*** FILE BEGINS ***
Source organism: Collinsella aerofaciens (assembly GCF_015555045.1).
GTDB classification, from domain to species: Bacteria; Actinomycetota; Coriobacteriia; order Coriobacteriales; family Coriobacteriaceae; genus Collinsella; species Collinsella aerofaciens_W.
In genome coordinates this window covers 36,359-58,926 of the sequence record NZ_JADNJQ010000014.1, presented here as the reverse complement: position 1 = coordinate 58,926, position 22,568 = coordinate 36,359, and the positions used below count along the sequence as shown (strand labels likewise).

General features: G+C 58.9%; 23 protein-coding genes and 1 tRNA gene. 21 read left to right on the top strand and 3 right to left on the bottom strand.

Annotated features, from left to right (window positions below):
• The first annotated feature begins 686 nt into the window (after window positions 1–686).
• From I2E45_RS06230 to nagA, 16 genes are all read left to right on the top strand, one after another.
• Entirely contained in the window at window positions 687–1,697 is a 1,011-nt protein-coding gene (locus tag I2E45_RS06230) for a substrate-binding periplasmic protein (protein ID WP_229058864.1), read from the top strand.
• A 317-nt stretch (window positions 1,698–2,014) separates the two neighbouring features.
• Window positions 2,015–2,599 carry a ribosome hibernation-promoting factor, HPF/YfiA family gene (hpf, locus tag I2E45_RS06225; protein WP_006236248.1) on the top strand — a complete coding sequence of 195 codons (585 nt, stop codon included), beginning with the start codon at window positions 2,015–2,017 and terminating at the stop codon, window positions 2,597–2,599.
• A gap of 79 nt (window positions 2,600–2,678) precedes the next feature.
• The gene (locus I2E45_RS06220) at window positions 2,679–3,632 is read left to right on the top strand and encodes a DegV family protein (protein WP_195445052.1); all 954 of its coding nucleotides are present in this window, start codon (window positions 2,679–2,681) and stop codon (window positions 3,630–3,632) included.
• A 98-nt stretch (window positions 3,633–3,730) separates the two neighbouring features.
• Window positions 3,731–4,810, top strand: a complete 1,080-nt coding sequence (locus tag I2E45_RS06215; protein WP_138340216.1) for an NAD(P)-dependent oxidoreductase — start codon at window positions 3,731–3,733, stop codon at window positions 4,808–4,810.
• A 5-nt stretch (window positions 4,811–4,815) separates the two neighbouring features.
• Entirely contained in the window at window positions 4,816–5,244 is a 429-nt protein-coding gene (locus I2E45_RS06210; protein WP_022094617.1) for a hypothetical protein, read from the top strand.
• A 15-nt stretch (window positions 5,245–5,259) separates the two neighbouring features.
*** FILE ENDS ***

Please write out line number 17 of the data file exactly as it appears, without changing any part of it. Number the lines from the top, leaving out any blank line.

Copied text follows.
• A 15-nt stretch (window positions 5,245–5,259) separates the two neighbouring features.